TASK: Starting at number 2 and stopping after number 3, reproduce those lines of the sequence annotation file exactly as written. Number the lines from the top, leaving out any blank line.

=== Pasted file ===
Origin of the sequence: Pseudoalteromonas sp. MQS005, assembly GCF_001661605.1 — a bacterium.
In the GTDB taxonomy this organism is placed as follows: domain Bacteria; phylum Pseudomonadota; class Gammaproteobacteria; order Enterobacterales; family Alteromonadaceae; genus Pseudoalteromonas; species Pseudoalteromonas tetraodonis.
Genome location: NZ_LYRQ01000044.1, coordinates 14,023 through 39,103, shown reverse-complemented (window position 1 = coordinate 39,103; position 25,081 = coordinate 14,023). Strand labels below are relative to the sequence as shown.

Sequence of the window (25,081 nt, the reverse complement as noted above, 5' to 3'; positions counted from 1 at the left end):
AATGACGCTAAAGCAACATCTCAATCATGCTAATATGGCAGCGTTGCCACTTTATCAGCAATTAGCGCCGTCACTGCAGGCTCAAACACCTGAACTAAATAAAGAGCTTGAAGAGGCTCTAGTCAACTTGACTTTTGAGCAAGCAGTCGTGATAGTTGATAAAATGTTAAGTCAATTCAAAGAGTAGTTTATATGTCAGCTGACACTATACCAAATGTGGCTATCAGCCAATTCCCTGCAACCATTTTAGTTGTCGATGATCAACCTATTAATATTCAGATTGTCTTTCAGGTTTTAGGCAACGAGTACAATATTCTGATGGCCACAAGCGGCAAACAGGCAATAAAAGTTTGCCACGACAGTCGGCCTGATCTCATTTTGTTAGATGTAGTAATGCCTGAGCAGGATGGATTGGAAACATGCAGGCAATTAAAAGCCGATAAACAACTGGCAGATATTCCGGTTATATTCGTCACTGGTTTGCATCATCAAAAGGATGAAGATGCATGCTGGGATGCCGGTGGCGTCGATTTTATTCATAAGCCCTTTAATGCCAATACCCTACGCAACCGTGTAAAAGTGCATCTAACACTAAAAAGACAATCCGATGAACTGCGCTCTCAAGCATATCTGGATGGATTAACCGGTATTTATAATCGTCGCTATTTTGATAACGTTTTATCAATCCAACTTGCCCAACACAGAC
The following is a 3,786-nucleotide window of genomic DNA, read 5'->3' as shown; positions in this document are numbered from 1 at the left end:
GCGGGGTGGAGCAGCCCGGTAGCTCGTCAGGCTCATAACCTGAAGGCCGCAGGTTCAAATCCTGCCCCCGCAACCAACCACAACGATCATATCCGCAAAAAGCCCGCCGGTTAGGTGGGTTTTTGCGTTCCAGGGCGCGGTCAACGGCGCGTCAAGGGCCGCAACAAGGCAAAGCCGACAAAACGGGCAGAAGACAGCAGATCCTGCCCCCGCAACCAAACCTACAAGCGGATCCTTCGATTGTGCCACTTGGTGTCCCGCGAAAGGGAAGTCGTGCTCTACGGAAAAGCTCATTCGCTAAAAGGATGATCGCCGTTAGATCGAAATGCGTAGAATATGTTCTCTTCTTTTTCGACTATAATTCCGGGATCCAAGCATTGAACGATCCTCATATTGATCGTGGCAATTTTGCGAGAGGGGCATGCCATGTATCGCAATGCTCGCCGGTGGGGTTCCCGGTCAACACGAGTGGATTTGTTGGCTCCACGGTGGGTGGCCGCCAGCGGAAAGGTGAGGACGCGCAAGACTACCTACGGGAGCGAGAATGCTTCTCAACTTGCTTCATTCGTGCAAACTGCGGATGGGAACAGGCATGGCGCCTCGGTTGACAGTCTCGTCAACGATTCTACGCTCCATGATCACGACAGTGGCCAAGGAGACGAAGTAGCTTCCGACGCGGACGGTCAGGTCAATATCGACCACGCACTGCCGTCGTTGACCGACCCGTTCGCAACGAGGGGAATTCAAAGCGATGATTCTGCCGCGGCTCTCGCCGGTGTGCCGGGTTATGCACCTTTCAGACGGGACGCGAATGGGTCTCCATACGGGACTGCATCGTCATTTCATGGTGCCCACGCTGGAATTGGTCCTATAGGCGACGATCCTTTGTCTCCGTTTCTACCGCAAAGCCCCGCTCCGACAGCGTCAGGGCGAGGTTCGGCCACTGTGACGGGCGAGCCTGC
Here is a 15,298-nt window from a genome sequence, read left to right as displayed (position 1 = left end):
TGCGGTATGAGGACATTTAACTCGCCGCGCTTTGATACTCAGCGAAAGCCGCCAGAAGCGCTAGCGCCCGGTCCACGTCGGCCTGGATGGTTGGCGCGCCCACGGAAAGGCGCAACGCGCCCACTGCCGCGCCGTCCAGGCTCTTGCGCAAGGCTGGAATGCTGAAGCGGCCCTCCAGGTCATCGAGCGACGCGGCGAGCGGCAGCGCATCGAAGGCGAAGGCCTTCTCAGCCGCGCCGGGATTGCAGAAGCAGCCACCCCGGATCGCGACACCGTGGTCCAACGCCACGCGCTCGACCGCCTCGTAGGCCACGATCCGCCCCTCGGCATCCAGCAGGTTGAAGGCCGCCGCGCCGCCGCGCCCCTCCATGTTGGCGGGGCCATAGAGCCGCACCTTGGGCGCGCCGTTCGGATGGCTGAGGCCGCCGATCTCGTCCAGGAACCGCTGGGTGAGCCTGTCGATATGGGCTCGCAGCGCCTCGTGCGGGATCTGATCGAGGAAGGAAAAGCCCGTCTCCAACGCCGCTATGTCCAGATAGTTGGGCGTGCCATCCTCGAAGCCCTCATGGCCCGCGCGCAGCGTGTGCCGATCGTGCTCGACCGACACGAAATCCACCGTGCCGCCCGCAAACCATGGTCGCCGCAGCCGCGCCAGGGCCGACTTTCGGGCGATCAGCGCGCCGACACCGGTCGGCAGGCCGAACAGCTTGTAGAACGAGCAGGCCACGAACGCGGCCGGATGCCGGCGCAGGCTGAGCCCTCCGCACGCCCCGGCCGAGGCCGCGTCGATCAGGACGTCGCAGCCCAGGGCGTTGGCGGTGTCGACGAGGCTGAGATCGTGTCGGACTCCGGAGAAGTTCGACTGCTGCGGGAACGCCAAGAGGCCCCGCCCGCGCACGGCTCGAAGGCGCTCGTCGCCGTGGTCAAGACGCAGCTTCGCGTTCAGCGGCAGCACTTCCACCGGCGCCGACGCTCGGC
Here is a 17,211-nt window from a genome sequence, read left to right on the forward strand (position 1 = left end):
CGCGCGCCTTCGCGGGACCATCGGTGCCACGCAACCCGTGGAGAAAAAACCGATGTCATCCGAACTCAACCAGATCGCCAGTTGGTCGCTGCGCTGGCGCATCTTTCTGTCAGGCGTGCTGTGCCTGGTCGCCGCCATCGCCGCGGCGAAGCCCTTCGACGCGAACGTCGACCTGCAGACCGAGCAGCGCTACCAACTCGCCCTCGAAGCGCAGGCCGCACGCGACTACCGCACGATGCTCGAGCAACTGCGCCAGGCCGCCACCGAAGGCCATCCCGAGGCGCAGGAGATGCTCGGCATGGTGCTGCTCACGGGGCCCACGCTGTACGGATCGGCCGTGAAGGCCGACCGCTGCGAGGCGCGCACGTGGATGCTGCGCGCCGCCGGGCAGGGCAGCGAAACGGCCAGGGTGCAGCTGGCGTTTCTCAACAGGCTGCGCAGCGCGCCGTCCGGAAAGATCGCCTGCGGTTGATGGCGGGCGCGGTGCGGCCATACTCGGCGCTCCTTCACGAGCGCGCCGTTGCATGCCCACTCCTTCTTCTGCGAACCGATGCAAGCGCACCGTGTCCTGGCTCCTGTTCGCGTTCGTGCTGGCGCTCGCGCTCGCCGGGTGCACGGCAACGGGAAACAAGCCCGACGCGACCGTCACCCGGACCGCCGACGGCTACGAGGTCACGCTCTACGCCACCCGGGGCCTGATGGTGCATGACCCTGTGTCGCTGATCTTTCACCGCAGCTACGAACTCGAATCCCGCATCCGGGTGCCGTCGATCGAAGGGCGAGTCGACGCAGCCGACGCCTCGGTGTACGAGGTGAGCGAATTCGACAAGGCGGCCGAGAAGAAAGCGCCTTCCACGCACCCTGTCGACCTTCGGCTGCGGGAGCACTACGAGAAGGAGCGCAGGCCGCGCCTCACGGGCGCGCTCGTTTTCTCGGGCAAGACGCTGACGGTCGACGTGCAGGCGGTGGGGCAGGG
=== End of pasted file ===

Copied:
In the GTDB taxonomy this organism is placed as follows: domain Bacteria; phylum Pseudomonadota; class Gammaproteobacteria; order Enterobacterales; family Alteromonadaceae; genus Pseudoalteromonas; species Pseudoalteromonas tetraodonis.
Genome location: NZ_LYRQ01000044.1, coordinates 14,023 through 39,103, shown reverse-complemented (window position 1 = coordinate 39,103; position 25,081 = coordinate 14,023). Strand labels below are relative to the sequence as shown.